Bhutto widower: poll rigging will start war
The Times of London
By Christina Lamb Lahore

BENAZIR BHUTTO’S widowed husband Asif Ali Zardari has warned that Pakistan will face massive violence which could lead to its break-up if the government of President Pervez Musharraf carries out alleged plans to rig and disrupt tomorrow’s elections.

“Up till now I’ve shown absolute patience,” he said in an emotional interview with The Sunday Times last night as campaigning came to a close.

“My wife has been killed, yet I’ve calmed people down, stopped them protesting, I’ve called no strike. But I’m telling you, people are absolutely on the warpath.

If the elections are rigged the situation will go out of my hands. We’ll have no choice but to take to the streets.”

Zardari was speaking after a suicide bombing outside election offices in northwest Pakistan left 37 dead, mostly members of his Pakistan People’s party (PPP), and heightened fears of polling day violence to deter voters.
“They’ve killed 37 of my boys,” he said in a choked voice. “And I fear this is just the start.”

Zardari took over running Bhutto’s PPP, after her assassination six weeks ago, jointly with their son Bilawal who is studying at Oxford: “I feel her spirit is with me and I won’t let her down. But I fear they did not kill Benazir just to let us win …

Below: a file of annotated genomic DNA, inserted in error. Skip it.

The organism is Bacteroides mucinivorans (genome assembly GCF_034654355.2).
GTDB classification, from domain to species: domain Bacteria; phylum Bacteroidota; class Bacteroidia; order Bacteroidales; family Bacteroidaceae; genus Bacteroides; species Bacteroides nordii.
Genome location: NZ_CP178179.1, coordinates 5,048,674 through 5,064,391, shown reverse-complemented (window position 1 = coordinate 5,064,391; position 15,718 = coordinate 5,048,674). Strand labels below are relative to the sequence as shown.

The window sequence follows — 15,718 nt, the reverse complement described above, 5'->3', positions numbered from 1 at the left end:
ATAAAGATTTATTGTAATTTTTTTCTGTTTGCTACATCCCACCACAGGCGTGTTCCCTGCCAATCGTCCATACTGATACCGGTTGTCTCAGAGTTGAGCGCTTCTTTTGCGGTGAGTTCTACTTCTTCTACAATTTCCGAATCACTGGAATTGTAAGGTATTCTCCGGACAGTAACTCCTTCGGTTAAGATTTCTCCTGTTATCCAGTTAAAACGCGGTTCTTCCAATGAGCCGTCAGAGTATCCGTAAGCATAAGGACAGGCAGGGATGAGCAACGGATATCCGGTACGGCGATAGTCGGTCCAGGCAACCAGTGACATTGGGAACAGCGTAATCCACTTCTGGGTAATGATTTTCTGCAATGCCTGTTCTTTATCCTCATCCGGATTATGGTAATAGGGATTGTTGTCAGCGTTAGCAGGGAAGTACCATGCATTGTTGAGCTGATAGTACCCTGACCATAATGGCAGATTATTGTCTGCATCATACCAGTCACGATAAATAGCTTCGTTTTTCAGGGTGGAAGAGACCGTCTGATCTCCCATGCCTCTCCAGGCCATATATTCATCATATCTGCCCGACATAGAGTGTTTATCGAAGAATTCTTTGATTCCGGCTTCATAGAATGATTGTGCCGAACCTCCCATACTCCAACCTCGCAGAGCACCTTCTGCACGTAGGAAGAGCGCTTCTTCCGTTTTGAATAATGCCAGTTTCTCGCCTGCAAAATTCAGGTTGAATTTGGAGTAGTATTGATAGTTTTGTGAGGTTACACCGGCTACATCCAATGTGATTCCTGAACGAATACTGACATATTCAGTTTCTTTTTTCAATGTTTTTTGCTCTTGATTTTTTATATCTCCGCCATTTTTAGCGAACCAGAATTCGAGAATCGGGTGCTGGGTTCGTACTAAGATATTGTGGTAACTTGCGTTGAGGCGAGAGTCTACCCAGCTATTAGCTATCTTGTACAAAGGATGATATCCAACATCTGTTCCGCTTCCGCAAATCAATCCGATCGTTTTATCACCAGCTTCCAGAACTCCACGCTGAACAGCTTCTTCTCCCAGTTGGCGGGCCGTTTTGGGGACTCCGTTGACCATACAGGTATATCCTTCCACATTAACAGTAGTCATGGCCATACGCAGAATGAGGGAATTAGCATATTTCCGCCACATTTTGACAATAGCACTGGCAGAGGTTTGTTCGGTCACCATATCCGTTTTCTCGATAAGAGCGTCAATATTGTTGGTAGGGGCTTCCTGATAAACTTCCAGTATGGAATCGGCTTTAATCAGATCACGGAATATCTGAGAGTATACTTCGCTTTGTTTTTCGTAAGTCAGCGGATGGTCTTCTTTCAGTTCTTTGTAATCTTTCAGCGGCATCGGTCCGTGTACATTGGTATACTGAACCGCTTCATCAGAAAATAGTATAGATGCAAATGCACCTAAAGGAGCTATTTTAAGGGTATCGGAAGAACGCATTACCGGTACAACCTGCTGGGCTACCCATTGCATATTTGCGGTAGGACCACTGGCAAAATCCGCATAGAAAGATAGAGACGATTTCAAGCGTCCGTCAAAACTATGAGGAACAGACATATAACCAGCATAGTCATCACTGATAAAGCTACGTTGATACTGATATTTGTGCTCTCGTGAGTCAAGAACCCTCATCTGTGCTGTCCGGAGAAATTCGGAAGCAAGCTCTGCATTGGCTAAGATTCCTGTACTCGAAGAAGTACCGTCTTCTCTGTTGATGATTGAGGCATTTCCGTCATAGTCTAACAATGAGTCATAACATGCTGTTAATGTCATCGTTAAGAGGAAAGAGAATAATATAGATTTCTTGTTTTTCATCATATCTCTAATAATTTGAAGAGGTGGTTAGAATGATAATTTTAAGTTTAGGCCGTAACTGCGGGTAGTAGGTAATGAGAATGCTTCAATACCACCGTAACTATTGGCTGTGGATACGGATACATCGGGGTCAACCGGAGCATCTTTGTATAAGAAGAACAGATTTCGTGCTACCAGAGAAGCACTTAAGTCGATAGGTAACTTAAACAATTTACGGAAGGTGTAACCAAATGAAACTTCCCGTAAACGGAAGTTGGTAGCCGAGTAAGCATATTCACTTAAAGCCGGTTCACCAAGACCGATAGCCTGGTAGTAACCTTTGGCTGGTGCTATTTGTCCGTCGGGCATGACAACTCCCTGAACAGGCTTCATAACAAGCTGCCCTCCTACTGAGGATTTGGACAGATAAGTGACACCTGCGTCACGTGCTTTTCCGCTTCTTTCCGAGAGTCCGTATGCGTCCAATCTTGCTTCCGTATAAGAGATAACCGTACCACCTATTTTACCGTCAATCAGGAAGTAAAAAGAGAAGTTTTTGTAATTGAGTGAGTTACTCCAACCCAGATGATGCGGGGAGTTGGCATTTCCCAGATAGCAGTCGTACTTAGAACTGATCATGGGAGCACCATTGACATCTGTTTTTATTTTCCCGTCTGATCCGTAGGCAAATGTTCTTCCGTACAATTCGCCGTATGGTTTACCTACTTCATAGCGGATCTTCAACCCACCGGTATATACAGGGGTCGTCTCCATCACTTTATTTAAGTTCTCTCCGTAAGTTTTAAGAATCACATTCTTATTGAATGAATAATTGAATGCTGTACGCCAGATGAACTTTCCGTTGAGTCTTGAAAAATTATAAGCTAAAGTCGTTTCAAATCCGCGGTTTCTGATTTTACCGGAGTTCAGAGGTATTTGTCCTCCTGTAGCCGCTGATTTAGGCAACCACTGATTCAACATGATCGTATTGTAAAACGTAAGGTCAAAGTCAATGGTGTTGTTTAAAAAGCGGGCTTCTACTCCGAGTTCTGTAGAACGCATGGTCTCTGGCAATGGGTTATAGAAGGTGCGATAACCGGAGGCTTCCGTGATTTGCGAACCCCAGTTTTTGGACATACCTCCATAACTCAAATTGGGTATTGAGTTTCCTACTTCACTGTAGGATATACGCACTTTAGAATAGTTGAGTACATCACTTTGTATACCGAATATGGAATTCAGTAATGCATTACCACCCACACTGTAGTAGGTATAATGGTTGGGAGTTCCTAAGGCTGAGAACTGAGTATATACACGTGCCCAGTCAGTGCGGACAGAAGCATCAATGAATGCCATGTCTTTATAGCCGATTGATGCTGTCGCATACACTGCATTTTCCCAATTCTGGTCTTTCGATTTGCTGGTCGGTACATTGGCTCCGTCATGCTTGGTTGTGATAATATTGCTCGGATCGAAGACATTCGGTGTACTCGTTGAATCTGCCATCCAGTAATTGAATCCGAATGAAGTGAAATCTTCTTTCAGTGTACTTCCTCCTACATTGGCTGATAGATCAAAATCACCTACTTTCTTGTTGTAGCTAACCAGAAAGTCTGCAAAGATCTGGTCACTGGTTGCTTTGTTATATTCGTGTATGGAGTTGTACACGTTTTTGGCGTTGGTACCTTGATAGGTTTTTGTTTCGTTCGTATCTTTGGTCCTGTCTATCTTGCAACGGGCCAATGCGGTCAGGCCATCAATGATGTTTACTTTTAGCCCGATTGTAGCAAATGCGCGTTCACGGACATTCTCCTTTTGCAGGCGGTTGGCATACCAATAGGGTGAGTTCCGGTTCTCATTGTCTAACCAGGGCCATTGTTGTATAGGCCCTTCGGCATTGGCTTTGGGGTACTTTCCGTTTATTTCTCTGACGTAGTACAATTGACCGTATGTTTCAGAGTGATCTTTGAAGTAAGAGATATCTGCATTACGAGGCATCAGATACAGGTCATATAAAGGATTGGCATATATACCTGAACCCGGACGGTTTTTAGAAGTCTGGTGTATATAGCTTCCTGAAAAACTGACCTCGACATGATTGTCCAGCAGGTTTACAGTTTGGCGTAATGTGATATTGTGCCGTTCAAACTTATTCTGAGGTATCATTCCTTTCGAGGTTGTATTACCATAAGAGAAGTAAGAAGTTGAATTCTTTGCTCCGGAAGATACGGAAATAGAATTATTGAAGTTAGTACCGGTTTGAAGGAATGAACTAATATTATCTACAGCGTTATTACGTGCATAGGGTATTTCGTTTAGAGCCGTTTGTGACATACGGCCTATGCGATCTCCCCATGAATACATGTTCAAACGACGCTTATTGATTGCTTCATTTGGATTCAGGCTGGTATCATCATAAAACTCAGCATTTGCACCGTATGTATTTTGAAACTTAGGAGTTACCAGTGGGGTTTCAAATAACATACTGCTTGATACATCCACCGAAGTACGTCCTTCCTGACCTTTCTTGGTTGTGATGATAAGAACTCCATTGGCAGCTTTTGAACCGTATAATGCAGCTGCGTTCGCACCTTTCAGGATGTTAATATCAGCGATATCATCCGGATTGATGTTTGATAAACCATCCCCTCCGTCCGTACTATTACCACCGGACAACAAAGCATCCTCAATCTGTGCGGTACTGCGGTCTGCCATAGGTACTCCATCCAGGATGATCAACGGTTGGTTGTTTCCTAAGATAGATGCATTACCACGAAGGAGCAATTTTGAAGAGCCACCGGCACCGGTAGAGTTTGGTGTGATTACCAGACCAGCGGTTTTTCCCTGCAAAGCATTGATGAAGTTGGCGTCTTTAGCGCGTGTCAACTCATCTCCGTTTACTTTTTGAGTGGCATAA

“We’ve played our part responsibly. We’ve taken part in the elections rather than boycotted. Now it’s up to them to give us a free run. People are angry, they are on the breadline, despite the $60billion (£ 30 billion) windfall Musharraf has enjoyed over the past eight years. They want change and they want democracy.

If we’re allowed free and fair elections I’m 100% sure we will get a majority.”

Increasingly seen as a make-or-break poll for Musharraf, the West’s most vital ally in the war on terror, most voters share Zardari’s conviction that they will be rigged and violent. Last year saw more than 50 suicide bombs and barely a day goes by without some kind of blast.

“These will be the most dangerous elections we have ever had,” said Nisar Memon, Pakistan’s information minister. “Terrorists will try something.”